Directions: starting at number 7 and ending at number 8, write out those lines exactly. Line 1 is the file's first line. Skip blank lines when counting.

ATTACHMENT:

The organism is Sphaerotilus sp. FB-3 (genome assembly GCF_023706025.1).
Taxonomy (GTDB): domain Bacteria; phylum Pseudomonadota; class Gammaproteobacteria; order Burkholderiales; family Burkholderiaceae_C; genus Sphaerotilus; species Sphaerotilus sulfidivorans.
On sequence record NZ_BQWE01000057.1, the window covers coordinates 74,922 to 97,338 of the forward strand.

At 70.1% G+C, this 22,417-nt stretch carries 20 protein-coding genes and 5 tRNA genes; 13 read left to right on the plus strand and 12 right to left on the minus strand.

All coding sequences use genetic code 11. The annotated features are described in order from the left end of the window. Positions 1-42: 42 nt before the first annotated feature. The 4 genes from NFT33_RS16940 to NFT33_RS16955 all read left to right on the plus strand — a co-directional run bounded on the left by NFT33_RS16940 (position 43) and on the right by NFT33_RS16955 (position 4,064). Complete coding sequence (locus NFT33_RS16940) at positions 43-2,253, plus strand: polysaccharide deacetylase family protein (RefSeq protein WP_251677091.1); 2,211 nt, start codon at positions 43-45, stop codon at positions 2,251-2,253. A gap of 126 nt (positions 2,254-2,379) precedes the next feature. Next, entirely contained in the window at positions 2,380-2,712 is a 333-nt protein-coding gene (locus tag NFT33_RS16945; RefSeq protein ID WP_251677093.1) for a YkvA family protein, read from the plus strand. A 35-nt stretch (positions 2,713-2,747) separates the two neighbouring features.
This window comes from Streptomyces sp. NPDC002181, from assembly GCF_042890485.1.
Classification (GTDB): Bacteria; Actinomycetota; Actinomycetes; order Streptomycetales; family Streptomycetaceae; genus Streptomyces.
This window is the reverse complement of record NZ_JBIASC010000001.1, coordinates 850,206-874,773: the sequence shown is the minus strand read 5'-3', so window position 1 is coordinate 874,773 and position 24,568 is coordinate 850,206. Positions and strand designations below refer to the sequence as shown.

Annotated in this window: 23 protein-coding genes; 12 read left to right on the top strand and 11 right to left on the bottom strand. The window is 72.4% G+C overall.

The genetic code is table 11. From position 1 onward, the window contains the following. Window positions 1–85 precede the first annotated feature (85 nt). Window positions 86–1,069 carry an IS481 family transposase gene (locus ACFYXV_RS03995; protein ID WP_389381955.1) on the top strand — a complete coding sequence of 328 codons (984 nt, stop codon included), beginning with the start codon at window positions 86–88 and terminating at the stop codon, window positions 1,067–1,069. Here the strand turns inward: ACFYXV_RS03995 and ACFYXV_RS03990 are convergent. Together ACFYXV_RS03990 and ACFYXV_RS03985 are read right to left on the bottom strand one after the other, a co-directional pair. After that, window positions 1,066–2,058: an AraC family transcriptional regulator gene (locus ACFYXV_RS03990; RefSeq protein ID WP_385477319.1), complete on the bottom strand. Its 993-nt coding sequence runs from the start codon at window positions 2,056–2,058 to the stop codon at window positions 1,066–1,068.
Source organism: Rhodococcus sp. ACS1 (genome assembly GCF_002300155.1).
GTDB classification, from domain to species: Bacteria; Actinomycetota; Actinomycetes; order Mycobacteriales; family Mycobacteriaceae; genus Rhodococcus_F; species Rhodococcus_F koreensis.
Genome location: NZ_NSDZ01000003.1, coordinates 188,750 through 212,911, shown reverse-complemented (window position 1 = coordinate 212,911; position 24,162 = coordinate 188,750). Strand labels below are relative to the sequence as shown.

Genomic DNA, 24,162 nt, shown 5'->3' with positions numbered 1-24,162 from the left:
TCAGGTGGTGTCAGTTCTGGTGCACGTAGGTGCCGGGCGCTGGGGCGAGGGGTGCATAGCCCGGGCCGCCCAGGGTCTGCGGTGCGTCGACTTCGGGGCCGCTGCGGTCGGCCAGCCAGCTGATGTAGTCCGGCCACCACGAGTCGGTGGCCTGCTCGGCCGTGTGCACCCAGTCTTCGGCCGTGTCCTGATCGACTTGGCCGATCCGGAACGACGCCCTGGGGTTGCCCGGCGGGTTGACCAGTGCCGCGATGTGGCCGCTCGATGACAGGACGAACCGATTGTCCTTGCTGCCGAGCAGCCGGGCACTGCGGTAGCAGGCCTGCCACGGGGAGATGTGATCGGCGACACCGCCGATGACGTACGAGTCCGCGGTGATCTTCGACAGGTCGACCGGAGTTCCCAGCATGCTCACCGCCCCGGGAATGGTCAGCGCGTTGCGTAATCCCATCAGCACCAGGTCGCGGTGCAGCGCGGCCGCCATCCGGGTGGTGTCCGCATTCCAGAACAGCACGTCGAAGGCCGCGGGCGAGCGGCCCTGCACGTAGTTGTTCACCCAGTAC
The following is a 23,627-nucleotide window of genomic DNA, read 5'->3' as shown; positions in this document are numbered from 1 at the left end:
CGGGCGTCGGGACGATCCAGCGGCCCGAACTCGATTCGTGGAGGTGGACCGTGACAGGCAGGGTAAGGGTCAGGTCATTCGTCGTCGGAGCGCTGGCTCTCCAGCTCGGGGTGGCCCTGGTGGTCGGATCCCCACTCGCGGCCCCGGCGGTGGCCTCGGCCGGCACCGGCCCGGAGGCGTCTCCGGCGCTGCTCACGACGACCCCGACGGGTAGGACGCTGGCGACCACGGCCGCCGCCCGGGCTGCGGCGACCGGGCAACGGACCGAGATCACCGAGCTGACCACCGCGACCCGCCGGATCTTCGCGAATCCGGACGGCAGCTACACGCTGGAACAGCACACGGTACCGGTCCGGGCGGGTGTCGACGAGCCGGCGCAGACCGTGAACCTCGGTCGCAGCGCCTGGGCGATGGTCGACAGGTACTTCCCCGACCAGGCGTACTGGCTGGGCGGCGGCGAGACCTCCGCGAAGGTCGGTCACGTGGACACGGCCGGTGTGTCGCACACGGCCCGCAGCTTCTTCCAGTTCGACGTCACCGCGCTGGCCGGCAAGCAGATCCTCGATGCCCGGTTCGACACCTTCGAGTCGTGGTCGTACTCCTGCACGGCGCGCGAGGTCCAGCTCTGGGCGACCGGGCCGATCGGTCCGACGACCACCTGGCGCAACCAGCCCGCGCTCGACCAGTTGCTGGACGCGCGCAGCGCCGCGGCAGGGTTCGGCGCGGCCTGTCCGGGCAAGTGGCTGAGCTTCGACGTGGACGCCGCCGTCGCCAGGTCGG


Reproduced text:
Classification (GTDB): Bacteria; Actinomycetota; Actinomycetes; order Streptomycetales; family Streptomycetaceae; genus Streptomyces.
This window is the reverse complement of record NZ_JBIASC010000001.1, coordinates 850,206-874,773: the sequence shown is the minus strand read 5'-3', so window position 1 is coordinate 874,773 and position 24,568 is coordinate 850,206. Positions and strand designations below refer to the sequence as shown.